I've a question regarding a theorem in Complexity Theory.

It is said that if there exists an unary language in NPC then P=NP e.g if {1}* in NPC then the above is correct.

It means that there exists a Karp reduction from SAT to L, the reduction is as follows:

Let f:φ -> {1}* be the mapping function from boolean forumlas to unary strings.

Let A:{1}* -> {T,F,undefined}

We define SAT as the following algorithm:

     if (|φ| == 1) return φ // trivial case - True or False
     if (A(f(φ)) != undefined) return A(f(φ))
     A(f(φ)) = SAT(φ(T, x2...xn)) || SAT(φ(F, x2...xn))
     return A(f(φ))

To prove P=NP according to the assumption that there is an unary language L in NPC I need to prove the above algorithm SAT runs in polynomial time, I've been trying for two days to understand how but am lacking the knowledge, can anyone assist?

The intuition is that a string of length n has 1 representation in unary language whereas in binary languages {0,1}* it has 2^n representations.

Thanks, Max.


2 Answers 2


Let $L$ be an NP-complete unary language. Since $L$ is NP-complete, there is a polytime reduction $f$ from SAT to $L$. Since $f$ is polytime, $|f(x)| \leq C|x|^d$ for some $C,d$. We will now describe a polytime algorithm for SAT.

Denote the input by $\phi$, a formula on the $n$ variables $x_1,\ldots,x_n$; we assume that $|\phi| \geq n$. The algorithm proceeds in $n$ stages, creating a sequence of lists $L_n,\ldots,L_0$. The list $L_k$ consists of a list of pairs $\{(f(\psi_i),\psi_i)\}$, where $\psi_i$ is a formula resulting from substituting values for $x_{k+1},\ldots,x_n$ in $\phi$ and simplifying. We maintain the invariant that $\phi$ is satisfiable if and only if one of the $\psi_i$ is satisfiable.

The initial list $L_n$ consists of the pair $(f(\phi),\phi)$. Given the list $L_k$, we construct the list $L_{k-1}$ in two steps:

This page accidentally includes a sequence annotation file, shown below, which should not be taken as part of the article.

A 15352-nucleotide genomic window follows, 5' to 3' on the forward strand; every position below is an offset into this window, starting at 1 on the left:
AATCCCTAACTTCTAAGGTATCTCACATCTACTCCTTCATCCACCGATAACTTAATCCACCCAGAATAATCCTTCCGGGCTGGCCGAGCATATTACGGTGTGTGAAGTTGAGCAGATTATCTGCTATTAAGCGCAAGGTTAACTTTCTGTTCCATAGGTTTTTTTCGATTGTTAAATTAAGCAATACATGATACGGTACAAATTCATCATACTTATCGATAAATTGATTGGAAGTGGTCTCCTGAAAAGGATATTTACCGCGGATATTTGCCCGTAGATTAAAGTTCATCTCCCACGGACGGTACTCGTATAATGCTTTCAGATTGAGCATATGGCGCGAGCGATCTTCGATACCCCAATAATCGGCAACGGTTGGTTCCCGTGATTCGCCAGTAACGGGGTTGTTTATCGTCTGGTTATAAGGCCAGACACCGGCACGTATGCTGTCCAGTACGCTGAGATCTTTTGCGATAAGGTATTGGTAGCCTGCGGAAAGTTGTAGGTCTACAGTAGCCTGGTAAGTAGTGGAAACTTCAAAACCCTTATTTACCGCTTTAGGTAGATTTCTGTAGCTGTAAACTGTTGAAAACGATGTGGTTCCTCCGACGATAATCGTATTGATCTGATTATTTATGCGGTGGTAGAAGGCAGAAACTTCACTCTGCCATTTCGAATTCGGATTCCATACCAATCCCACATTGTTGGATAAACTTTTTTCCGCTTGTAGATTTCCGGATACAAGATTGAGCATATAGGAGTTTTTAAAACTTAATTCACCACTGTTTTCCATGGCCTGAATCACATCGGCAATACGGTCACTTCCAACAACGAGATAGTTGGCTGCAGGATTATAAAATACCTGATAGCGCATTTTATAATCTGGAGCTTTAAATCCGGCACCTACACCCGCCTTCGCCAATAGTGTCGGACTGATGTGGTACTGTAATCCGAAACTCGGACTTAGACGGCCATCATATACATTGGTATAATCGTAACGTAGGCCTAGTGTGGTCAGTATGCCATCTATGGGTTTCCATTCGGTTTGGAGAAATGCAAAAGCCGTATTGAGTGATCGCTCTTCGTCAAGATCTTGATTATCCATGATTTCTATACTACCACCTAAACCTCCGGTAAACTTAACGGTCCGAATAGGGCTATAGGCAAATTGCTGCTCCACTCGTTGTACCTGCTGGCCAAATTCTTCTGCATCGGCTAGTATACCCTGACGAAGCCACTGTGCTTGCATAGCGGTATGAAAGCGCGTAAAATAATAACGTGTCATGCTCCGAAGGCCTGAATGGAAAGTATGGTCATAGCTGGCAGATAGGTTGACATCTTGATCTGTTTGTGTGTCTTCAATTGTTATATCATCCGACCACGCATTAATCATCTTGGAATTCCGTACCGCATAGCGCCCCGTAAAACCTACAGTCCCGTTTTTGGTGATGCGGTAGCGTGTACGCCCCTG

1. For each $(f(\psi),\psi) \in L_k)$, add to $L_{k-1}$ the two pairs $(f(\psi|_{x_k=\top}),\psi|_{x_k=\top})$ and $(f(\psi|_{x_k=\bot}),\psi|_{x_k=\bot})$; after substituting a value for $x_k$, we simplify the resulting formula.
  2. For each $m$, out of all pairs of the form $(1^m,\psi)$ (if any) retain only one.

It is not hard to check that the invariant is indeed maintained. The final set $L_0$ could potentially contain $(f(\top),\top)$ and $(f(\bot),\bot)$; the formula is satisfiable if and only if it contains the former.

Each list $L_k$ has size at most $C|\phi|^d$, and so the algorithm runs in polynomial time.

  • $\begingroup$ could you please elaborate on why " Each list $L_k$ has size at most $C|\phi|^d$ "? $\endgroup$ Mar 5, 2019 at 18:40
  • $\begingroup$ Presumably because of the bound on the size of $f$’s output. $\endgroup$ Mar 5, 2019 at 19:33
  • $\begingroup$ Hello, can you expalin how it's possible to prove the invariant maintained? $\endgroup$
    – tstt
    Nov 30, 2021 at 8:46
  • $\begingroup$ That’s a nice exercise. I wouldn’t want to ruin it by spelling out the solution. $\endgroup$ Nov 30, 2021 at 9:06
  • $\begingroup$ If the initial $\phi$ is not satisfiable, wouldn't the lists become exponential in size at some point? It seems that in that case none of the $\psi_i$ would map to a unary string (because they're not satisfiable), so step 2 of the algorithm would never remove any pair. What am I missing? $\endgroup$
    – Keio203
    Nov 7, 2022 at 20:41

The wiki page on unary languages has also that theorem on it, and a pointer to the paper by Piotr Berman.

Piotr Berman. Relationship between density and deterministic complexity of NP-complete languages. In Proceedings of the 5th Conference on Automata, Languages and Programming, pp.63–71. Springer-Verlag. Lecture Notes in Computer Science #62. 1978.

And a note: you don't have to always use SAT to when working with NP-complete problems. While it's always possible to do so, other problems may be much easier to reduce to the problem in question.


You must log in to answer this question.

Not the answer you're looking for? Browse other questions tagged .